Despite this the arts community kept working. And that’s no surprise. Artists work longer hours than the average full-time Canadian worker (6).

What work did they do? 

They performed outdoors for seniors locked-in, in long-term care facilities. They staged porch concerts and backyard shows for their neighbours. They sang arias from their balconies for front line workers. They took their poetry readings online and made them available for free. They led dance classes and acting studios and paint-alongs, live, on Instagram and Facebook and YouTube.

They did it for free.
They did it for us.

CPAMO has been working for more than a decade to recognize IBPOC and other marginalized artists. Not only do we advocate for the creation of opportunities and equity for them, we engage them ourselves. IBPOC artists and arts administrators are paid to showcase their art and join our panels at The Gathering, our signature event (or, if you want to be formal, The Gathering Divergence Multi-Arts Festival and Conference).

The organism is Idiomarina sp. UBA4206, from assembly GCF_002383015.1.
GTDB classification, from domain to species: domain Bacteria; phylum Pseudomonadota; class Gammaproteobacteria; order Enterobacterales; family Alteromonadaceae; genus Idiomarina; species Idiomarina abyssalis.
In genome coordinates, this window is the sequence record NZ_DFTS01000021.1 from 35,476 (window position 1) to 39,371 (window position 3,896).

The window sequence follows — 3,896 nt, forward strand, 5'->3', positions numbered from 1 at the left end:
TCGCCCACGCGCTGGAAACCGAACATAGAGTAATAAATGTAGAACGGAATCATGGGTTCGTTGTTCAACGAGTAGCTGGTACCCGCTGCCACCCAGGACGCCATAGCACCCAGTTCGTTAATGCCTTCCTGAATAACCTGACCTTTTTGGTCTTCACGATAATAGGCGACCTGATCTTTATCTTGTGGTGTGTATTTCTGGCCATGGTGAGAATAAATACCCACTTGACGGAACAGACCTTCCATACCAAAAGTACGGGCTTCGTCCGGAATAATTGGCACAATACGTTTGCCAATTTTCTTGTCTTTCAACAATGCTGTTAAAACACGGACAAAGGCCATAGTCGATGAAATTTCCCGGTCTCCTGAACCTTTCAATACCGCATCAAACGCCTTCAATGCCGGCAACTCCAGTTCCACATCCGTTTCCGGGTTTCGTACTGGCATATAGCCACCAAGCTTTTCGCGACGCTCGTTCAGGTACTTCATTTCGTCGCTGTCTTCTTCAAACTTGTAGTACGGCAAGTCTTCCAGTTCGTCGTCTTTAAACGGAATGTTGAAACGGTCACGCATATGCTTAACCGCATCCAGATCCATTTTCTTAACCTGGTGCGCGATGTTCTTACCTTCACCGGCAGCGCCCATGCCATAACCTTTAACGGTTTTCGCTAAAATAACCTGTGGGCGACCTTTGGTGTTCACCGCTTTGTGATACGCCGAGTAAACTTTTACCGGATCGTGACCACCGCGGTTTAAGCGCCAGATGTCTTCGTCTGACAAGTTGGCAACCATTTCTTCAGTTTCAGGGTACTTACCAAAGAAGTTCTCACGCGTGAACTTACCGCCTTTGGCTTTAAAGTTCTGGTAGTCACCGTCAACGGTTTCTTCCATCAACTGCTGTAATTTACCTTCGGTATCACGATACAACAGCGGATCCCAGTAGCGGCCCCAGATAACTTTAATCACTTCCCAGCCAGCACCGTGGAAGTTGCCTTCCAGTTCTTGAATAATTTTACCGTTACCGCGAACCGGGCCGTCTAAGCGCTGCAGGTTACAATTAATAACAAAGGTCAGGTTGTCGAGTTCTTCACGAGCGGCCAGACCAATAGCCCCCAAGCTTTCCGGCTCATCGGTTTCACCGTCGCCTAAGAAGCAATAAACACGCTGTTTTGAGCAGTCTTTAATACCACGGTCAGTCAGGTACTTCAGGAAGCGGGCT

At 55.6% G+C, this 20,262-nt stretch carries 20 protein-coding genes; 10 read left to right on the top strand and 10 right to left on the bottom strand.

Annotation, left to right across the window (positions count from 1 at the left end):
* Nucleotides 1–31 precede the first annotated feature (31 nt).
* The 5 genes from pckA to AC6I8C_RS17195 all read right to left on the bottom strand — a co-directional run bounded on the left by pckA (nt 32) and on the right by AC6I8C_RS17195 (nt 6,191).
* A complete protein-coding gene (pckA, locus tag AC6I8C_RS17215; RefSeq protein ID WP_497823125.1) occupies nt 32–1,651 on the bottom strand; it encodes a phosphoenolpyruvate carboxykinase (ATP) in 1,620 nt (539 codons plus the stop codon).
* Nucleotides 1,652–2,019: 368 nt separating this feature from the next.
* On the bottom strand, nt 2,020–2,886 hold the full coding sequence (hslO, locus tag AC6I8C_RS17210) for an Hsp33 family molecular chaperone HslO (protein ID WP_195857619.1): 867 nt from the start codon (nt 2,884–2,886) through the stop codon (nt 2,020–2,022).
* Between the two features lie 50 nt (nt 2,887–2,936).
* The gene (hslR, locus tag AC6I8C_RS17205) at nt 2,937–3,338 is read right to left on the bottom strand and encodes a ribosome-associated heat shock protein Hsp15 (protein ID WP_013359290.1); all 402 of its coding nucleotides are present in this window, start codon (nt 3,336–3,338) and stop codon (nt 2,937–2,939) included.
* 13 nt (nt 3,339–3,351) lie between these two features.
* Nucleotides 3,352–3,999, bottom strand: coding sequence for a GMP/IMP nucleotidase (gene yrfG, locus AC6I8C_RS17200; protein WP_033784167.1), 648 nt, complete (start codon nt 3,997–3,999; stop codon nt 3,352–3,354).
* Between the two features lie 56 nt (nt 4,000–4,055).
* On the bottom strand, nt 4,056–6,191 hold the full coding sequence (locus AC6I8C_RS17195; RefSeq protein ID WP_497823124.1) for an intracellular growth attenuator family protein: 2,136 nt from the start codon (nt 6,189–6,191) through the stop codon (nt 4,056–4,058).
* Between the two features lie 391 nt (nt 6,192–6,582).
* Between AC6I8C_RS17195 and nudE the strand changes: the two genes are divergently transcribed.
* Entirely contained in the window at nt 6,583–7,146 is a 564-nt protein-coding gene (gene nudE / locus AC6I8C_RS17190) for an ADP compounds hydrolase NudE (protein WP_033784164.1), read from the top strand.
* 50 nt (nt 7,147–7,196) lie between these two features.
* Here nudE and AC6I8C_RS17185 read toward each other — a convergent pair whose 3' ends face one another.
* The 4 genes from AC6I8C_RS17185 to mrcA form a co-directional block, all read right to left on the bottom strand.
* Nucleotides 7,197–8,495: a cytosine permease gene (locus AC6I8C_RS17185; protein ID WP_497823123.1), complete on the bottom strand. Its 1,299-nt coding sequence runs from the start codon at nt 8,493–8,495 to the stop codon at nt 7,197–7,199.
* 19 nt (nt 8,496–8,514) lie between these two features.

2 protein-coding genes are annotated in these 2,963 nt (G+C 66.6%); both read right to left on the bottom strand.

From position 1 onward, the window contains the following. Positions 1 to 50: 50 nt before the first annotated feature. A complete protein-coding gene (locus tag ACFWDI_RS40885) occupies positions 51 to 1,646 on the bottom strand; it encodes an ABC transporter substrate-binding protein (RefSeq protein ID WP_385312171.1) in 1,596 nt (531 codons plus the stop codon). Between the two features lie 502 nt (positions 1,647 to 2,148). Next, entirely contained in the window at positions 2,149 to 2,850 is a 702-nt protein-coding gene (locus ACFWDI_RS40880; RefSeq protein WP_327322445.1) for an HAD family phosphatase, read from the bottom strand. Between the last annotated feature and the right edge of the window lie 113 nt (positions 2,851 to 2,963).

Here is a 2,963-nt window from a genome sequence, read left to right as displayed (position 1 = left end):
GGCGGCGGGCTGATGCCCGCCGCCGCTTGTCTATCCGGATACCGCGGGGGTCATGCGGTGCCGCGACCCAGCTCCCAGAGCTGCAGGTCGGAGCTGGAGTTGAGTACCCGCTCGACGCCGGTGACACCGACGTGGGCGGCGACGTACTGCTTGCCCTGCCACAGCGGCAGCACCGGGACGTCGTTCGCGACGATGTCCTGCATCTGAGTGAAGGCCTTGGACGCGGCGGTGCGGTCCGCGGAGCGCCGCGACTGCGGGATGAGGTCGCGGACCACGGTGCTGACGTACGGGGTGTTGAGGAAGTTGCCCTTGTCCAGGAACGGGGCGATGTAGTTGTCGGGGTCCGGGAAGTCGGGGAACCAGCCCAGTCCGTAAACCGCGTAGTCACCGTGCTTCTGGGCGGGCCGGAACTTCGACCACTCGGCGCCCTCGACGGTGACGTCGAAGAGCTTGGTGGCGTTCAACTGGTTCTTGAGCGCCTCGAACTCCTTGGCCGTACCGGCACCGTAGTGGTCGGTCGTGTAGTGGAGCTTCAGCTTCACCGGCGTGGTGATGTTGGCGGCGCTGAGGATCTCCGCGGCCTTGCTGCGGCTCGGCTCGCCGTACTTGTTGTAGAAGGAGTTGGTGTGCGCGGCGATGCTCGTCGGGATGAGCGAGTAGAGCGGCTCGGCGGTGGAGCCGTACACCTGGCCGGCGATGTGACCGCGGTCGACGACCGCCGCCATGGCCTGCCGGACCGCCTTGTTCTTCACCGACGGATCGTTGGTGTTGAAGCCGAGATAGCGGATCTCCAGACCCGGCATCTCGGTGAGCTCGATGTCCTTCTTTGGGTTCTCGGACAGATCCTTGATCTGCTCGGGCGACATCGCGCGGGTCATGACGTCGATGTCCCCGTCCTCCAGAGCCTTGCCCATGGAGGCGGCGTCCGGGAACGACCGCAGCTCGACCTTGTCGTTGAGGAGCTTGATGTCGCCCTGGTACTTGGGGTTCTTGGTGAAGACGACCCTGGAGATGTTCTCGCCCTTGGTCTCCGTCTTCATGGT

Contribute today!

Who have we showcased over the years? 

Modern Times, Aluna, Cahoots, Native Earth Performing Arts in theatre.
In music, Small World Music and Polyphonic Ground.
In dance, Sampradaya Dance Creations, Kaha:wi Dance Theatre, Collective of Black Artists, Dance Immersion, and many individual Indigenous and racialized artists.

The artists and arts practices presenters we engage come from Indigenous, racialized, queer and intersectional communities.

Our next Gathering will take place in December 2021 and our theme is Art in a Time of Healing. The Gathering’s Art in a Time of Healing is envisioned as a way to gather, diverge with diversity and intersect on the many aspects of the performing arts and the Arts sector. Through panels, workshops, exhibitions and showcases it encourages divergence across arts practices, collaboration, art making and Anti-Black racism.